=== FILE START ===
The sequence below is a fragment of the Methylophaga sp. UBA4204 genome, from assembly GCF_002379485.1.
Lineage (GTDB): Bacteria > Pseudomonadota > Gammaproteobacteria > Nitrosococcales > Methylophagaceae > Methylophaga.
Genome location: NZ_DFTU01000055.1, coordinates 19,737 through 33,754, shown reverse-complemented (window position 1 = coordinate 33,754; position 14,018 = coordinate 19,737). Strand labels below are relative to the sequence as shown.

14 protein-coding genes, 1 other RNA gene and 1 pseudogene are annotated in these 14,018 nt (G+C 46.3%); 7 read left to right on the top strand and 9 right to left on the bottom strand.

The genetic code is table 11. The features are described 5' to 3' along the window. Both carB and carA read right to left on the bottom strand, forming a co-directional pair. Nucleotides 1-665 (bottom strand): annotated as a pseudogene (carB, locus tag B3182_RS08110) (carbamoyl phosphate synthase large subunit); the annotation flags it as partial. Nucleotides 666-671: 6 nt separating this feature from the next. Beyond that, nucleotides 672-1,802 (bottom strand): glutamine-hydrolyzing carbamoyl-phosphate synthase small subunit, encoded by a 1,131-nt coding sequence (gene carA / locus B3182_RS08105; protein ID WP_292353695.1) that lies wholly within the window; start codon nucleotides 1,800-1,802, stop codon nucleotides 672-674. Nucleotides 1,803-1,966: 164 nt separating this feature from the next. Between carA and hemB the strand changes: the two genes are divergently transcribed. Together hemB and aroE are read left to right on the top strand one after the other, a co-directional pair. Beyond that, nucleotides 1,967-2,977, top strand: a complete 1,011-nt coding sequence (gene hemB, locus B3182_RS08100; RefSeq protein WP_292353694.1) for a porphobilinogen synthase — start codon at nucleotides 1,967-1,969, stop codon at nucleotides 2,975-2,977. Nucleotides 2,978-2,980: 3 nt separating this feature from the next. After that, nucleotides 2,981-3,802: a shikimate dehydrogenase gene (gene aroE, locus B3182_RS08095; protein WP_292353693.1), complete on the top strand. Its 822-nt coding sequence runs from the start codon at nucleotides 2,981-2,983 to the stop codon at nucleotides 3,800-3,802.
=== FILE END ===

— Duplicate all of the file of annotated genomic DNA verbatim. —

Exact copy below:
The sequence below is a fragment of the Methylophaga sp. UBA4204 genome, from assembly GCF_002379485.1.
Lineage (GTDB): Bacteria > Pseudomonadota > Gammaproteobacteria > Nitrosococcales > Methylophagaceae > Methylophaga.
Genome location: NZ_DFTU01000055.1, coordinates 19,737 through 33,754, shown reverse-complemented (window position 1 = coordinate 33,754; position 14,018 = coordinate 19,737). Strand labels below are relative to the sequence as shown.

14 protein-coding genes, 1 other RNA gene and 1 pseudogene are annotated in these 14,018 nt (G+C 46.3%); 7 read left to right on the top strand and 9 right to left on the bottom strand.

The genetic code is table 11. The features are described 5' to 3' along the window. Both carB and carA read right to left on the bottom strand, forming a co-directional pair. Nucleotides 1-665 (bottom strand): annotated as a pseudogene (carB, locus tag B3182_RS08110) (carbamoyl phosphate synthase large subunit); the annotation flags it as partial. Nucleotides 666-671: 6 nt separating this feature from the next. Beyond that, nucleotides 672-1,802 (bottom strand): glutamine-hydrolyzing carbamoyl-phosphate synthase small subunit, encoded by a 1,131-nt coding sequence (gene carA / locus B3182_RS08105; protein ID WP_292353695.1) that lies wholly within the window; start codon nucleotides 1,800-1,802, stop codon nucleotides 672-674. Nucleotides 1,803-1,966: 164 nt separating this feature from the next. Between carA and hemB the strand changes: the two genes are divergently transcribed. Together hemB and aroE are read left to right on the top strand one after the other, a co-directional pair. Beyond that, nucleotides 1,967-2,977, top strand: a complete 1,011-nt coding sequence (gene hemB, locus B3182_RS08100; RefSeq protein WP_292353694.1) for a porphobilinogen synthase — start codon at nucleotides 1,967-1,969, stop codon at nucleotides 2,975-2,977. Nucleotides 2,978-2,980: 3 nt separating this feature from the next. After that, nucleotides 2,981-3,802: a shikimate dehydrogenase gene (gene aroE, locus B3182_RS08095; protein WP_292353693.1), complete on the top strand. Its 822-nt coding sequence runs from the start codon at nucleotides 2,981-2,983 to the stop codon at nucleotides 3,800-3,802.